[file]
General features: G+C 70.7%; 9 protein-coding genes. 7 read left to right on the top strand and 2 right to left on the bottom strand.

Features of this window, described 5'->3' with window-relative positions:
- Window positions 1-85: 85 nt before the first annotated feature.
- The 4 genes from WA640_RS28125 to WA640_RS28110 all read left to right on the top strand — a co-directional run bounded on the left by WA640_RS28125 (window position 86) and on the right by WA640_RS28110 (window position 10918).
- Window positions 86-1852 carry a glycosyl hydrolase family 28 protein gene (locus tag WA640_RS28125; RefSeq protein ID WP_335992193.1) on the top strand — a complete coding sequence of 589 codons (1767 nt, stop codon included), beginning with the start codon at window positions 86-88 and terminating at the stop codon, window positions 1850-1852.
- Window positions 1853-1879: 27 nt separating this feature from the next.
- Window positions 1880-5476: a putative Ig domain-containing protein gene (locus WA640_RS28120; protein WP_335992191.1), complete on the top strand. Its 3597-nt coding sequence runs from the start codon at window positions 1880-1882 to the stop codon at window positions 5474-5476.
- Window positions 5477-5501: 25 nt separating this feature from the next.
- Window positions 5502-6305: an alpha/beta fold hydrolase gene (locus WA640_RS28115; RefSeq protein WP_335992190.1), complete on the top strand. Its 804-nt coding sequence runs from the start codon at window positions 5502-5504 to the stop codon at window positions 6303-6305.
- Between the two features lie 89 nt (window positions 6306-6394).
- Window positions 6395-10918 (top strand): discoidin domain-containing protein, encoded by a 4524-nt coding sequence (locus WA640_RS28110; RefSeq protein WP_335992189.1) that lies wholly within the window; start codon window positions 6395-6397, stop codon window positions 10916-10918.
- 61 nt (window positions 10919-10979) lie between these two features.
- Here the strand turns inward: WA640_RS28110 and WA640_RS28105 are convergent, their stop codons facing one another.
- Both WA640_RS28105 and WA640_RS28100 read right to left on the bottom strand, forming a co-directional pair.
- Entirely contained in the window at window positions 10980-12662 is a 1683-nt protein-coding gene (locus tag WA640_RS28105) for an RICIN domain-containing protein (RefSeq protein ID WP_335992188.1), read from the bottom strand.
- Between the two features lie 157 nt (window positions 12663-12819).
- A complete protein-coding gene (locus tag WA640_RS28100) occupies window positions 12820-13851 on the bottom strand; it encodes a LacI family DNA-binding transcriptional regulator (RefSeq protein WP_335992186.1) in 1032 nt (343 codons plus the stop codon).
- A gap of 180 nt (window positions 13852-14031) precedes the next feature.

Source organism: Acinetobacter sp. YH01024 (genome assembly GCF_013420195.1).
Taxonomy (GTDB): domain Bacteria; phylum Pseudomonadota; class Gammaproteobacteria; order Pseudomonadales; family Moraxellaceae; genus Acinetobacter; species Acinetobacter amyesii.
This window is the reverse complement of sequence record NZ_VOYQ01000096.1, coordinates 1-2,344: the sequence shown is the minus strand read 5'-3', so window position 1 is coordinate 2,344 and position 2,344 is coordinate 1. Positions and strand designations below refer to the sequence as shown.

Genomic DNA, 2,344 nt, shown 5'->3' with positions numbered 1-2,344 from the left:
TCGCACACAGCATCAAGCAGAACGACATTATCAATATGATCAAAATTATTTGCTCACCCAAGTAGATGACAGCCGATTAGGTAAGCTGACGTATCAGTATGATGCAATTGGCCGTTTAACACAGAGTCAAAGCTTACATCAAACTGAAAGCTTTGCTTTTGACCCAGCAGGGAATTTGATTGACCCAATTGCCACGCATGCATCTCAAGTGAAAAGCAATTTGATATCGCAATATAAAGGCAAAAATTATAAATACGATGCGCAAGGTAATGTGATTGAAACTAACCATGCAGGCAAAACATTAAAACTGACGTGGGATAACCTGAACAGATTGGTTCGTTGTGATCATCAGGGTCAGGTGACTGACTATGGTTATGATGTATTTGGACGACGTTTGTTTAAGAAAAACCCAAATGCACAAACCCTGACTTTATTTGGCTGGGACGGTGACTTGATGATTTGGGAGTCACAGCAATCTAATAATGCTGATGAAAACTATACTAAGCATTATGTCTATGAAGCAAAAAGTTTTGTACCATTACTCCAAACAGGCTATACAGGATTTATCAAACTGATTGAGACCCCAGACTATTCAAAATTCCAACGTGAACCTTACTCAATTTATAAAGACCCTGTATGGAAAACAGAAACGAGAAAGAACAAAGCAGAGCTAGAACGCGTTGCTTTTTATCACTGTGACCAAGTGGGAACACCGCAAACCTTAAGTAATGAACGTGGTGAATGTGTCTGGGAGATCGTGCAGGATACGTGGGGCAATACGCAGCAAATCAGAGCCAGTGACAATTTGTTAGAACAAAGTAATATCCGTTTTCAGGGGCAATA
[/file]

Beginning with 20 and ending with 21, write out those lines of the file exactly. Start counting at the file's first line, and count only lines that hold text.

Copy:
Taxonomy (GTDB): domain Bacteria; phylum Pseudomonadota; class Gammaproteobacteria; order Pseudomonadales; family Moraxellaceae; genus Acinetobacter; species Acinetobacter amyesii.
This window is the reverse complement of sequence record NZ_VOYQ01000096.1, coordinates 1-2,344: the sequence shown is the minus strand read 5'-3', so window position 1 is coordinate 2,344 and position 2,344 is coordinate 1. Positions and strand designations below refer to the sequence as shown.